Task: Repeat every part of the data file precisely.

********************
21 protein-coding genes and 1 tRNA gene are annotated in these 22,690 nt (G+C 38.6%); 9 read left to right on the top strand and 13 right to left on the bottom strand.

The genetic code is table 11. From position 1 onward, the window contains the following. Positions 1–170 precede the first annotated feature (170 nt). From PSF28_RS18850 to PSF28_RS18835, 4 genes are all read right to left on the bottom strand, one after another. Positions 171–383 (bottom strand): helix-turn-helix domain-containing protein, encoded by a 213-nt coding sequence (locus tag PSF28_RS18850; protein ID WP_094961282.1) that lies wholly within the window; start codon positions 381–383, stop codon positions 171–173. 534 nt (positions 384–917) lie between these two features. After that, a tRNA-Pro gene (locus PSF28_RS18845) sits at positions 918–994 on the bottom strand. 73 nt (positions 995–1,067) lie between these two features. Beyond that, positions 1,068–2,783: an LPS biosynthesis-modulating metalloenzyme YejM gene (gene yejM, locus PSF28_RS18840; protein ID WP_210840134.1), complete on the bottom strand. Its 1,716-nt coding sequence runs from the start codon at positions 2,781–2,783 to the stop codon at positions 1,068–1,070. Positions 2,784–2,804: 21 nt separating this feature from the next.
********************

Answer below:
21 protein-coding genes and 1 tRNA gene are annotated in these 22,690 nt (G+C 38.6%); 9 read left to right on the top strand and 13 right to left on the bottom strand.

The genetic code is table 11. From position 1 onward, the window contains the following. Positions 1–170 precede the first annotated feature (170 nt). From PSF28_RS18850 to PSF28_RS18835, 4 genes are all read right to left on the bottom strand, one after another. Positions 171–383 (bottom strand): helix-turn-helix domain-containing protein, encoded by a 213-nt coding sequence (locus tag PSF28_RS18850; protein ID WP_094961282.1) that lies wholly within the window; start codon positions 381–383, stop codon positions 171–173. 534 nt (positions 384–917) lie between these two features. After that, a tRNA-Pro gene (locus PSF28_RS18845) sits at positions 918–994 on the bottom strand. 73 nt (positions 995–1,067) lie between these two features. Beyond that, positions 1,068–2,783: an LPS biosynthesis-modulating metalloenzyme YejM gene (gene yejM, locus PSF28_RS18840; protein ID WP_210840134.1), complete on the bottom strand. Its 1,716-nt coding sequence runs from the start codon at positions 2,781–2,783 to the stop codon at positions 1,068–1,070. Positions 2,784–2,804: 21 nt separating this feature from the next.